We had the Lower Fraser Valley Sport Fish Advisory Board meeting this week and there was a lot covered, but lets focus on early run chinook, as this is the big issue. As you all know, the early run timed Fraser chinook are at extreme low numbers and not much has changed there. I expect we will be in for the same fight this coming year to keep the marine waters open from April to July. The science shows that less than 1% of the time we are encountering those specific stocks off areas like South Bowen and Howe Sound or over at Thrasher and Entrance. Closing down chinook fishing in those areas is completely political and is simply a move to appease and manage First Nations who want to gill net the Fraser during that time period. The reality is this. DFO knows we don’t catch those threatened Fraser stocks but they shut us down and won’t even allow a hatchery only fishery. They close us so they can show FN that we are closed and in turn they can then impose more restrictive regulations on FN in river gill netting. That’s the truth of the matter. Not based on science and not based on logic. Science and logic would dictate if you aren’t catching the stocks of concern and in fact you are catching stocks that are actually doing quite well (also lots of US bound hatchery fish) you should be open. Right? Of course, but this is the problem with how DFO manages the resource. They shut down one user group to manage another. At this past meeting the recreational angler was well represented and the message to DFO was loud and clear. This management style is not acceptable and at the very least there should be a fishery for hatchery fish and we need to transition to clipping all our hatchery fish now. We will see how this plays out, but the best thing you can do in the mean time is join organizations like SFI as they are pushing DFO hard for science based decisions and they need your support. I will be at the SFI Conference today and senior DFO staff will be there and presenting. I will report on how that goes in next weeks report.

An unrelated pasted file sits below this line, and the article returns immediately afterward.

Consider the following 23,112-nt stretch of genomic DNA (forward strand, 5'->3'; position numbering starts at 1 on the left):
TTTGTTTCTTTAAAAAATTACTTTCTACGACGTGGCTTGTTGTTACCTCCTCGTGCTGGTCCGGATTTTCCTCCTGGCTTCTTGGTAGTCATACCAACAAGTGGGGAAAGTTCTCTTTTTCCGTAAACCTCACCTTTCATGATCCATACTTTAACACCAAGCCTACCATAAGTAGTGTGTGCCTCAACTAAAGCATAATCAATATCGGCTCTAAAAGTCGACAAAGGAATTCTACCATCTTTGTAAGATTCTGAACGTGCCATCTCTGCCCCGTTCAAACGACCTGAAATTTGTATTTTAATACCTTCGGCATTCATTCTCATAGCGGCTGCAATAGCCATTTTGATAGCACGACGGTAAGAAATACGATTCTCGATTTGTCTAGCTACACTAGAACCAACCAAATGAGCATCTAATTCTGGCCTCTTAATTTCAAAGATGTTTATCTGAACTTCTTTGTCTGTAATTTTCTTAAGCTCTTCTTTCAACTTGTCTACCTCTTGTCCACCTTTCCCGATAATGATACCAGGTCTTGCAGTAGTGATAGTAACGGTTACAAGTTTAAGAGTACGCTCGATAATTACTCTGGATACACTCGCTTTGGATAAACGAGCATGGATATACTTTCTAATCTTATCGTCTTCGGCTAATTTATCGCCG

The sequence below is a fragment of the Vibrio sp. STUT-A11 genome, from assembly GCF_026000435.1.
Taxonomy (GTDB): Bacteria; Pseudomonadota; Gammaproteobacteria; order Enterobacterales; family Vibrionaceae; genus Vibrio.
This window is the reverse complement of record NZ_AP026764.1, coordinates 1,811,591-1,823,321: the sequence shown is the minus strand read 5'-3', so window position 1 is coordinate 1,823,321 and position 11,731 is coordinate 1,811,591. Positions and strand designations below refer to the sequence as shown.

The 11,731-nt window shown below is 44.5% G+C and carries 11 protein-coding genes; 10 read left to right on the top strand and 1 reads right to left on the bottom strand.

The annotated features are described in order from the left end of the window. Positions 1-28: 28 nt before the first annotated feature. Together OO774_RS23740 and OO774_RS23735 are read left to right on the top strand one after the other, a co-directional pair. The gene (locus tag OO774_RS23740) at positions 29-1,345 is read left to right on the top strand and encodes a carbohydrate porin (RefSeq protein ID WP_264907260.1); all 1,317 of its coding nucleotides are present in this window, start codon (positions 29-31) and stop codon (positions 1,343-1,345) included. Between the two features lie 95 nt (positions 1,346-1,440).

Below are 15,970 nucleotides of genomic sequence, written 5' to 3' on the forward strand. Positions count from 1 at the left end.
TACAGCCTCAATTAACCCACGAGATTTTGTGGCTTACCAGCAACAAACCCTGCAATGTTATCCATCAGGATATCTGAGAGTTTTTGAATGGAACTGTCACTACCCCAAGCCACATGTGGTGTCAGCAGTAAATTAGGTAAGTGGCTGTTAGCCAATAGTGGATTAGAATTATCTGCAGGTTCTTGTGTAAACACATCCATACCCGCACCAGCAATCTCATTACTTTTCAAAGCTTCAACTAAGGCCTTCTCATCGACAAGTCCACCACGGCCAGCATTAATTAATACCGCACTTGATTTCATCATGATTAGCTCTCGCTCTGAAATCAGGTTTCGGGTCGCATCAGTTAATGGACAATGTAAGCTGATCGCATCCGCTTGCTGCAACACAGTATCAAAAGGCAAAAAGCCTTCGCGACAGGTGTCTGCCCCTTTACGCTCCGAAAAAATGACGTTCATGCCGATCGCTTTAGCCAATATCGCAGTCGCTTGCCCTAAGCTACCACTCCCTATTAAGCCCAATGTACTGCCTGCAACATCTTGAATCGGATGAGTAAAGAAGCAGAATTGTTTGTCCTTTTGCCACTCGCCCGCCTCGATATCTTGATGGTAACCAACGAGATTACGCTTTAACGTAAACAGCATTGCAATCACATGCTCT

In the meantime, stay dry, tie some leaders, and get ready, as the fishing should pick up next week when the winds die down and we are done with the full moon.
See you in the shop or on the water,